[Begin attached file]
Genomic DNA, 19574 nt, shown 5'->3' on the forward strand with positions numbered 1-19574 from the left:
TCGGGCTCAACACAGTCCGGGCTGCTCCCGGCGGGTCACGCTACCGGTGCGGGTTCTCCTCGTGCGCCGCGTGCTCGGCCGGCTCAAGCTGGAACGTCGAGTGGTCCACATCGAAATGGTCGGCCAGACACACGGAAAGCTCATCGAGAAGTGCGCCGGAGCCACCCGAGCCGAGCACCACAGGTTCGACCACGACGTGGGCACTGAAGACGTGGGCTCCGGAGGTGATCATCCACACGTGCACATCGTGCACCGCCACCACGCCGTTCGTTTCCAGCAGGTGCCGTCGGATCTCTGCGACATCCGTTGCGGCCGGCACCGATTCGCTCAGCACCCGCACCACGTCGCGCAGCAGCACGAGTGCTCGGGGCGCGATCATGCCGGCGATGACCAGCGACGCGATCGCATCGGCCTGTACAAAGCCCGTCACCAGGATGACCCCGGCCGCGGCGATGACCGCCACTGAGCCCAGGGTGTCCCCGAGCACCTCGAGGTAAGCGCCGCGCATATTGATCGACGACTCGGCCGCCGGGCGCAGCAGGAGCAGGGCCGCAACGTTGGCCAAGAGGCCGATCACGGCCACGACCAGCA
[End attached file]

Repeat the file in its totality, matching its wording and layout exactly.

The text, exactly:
Genomic DNA, 19574 nt, shown 5'->3' on the forward strand with positions numbered 1-19574 from the left:
TCGGGCTCAACACAGTCCGGGCTGCTCCCGGCGGGTCACGCTACCGGTGCGGGTTCTCCTCGTGCGCCGCGTGCTCGGCCGGCTCAAGCTGGAACGTCGAGTGGTCCACATCGAAATGGTCGGCCAGACACACGGAAAGCTCATCGAGAAGTGCGCCGGAGCCACCCGAGCCGAGCACCACAGGTTCGACCACGACGTGGGCACTGAAGACGTGGGCTCCGGAGGTGATCATCCACACGTGCACATCGTGCACCGCCACCACGCCGTTCGTTTCCAGCAGGTGCCGTCGGATCTCTGCGACATCCGTTGCGGCCGGCACCGATTCGCTCAGCACCCGCACCACGTCGCGCAGCAGCACGAGTGCTCGGGGCGCGATCATGCCGGCGATGACCAGCGACGCGATCGCATCGGCCTGTACAAAGCCCGTCACCAGGATGACCCCGGCCGCGGCGATGACCGCCACTGAGCCCAGGGTGTCCCCGAGCACCTCGAGGTAAGCGCCGCGCATATTGATCGACGACTCGGCCGCCGGGCGCAGCAGGAGCAGGGCCGCAACGTTGGCCAAGAGGCCGATCACGGCCACGACCAGCA